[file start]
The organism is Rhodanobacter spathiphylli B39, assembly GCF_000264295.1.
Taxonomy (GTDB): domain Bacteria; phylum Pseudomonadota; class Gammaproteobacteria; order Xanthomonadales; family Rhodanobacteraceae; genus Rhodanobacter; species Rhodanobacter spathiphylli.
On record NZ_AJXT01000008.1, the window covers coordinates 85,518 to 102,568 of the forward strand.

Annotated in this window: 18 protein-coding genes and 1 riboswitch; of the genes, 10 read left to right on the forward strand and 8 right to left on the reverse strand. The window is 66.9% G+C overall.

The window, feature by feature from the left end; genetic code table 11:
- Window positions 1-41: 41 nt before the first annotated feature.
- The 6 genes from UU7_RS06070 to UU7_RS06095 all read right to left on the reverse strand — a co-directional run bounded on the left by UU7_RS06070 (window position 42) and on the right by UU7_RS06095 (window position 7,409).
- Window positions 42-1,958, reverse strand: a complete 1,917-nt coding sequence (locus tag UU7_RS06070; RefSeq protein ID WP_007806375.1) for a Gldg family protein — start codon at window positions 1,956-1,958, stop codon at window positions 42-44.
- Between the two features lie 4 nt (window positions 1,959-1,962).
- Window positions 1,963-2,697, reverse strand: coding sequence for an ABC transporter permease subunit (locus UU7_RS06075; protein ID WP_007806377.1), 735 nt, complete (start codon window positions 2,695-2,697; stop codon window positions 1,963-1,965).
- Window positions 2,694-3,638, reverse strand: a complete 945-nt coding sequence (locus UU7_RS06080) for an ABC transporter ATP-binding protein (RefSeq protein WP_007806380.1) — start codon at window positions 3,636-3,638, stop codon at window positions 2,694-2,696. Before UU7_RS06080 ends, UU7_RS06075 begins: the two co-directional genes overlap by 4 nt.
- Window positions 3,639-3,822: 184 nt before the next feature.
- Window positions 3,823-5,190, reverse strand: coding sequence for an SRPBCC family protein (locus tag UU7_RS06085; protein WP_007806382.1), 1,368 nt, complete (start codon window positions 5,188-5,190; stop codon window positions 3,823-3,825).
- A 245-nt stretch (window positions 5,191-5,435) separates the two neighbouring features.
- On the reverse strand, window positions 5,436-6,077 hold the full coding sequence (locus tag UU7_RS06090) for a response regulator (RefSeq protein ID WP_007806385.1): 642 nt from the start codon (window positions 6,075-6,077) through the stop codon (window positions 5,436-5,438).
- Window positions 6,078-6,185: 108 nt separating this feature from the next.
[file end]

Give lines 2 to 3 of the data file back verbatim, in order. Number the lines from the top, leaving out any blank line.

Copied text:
Taxonomy (GTDB): domain Bacteria; phylum Pseudomonadota; class Gammaproteobacteria; order Xanthomonadales; family Rhodanobacteraceae; genus Rhodanobacter; species Rhodanobacter spathiphylli.
On record NZ_AJXT01000008.1, the window covers coordinates 85,518 to 102,568 of the forward strand.